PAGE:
The U.S. has proposed to expand the list of high-technologies listed under Section 301 which bars their exports to countries that are deemed as unfriendly.
On Thursday, a spokesman from China’s Commerce Ministry stated, Beijing is in the process of evaluating the potential impact of the U.S. proposal to boost export controls on technology. China will take appropriate steps to uphold the legitimate interests of Chinese firms.
Earlier this week on Monday, the U.S. government has proposed stepping up of its scrutiny over technology exports in fourteen key tech areas including artificial intelligence and microprocessor technology.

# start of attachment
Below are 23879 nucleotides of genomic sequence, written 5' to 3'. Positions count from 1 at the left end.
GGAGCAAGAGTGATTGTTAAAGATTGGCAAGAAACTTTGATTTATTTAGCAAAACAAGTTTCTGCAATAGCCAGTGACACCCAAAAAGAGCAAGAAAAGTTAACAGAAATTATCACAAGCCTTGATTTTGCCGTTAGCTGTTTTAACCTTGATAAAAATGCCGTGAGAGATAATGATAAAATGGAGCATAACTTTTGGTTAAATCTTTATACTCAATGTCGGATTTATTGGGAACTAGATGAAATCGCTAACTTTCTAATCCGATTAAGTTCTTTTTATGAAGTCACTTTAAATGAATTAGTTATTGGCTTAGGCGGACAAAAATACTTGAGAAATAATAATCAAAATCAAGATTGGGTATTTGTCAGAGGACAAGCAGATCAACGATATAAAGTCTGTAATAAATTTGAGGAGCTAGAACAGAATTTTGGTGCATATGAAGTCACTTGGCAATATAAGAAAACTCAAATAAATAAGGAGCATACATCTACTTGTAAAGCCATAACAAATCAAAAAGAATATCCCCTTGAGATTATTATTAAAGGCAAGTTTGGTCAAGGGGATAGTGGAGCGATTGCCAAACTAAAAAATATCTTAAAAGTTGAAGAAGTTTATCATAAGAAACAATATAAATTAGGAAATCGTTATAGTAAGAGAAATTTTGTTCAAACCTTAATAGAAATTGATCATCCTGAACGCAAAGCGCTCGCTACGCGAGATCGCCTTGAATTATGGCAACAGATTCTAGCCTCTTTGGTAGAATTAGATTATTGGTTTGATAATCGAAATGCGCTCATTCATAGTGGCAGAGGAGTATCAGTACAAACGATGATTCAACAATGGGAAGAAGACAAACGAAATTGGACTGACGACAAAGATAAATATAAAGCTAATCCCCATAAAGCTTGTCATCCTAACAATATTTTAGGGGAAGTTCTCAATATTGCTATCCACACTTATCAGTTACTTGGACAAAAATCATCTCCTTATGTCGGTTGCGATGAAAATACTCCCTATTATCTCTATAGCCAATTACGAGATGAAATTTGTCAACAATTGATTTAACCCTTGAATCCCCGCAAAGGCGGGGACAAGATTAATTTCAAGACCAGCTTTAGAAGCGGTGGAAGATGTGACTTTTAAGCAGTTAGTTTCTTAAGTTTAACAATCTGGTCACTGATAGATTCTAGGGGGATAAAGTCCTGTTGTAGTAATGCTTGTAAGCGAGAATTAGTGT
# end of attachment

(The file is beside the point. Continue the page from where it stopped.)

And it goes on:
Analysts are of the view that such measures are likely to have a significant impact on China.
The proposal, currently underway, has a 30-day public consultation period and is slated to end on December 19, according to a document published on the U.S. government’s Federal Register on Monday.
The U.S. move comes midst allegations of forced technology transfer by China, as well as theft of intellectual property by Chinese companies.
On Tuesday, the Trump administration had said China had failed to alter its “unfair” practices, which is at the core of the growing trade war between the two countries.
The U.S. Administration’s findings were issued in an update of the U.S. Trade Representative’s “Section 301” investigation into China’s intellectual property and technology transfer policies, which sparked U.S. tariffs on $50 billion worth of Chinese goods that later ballooned to $250 billion.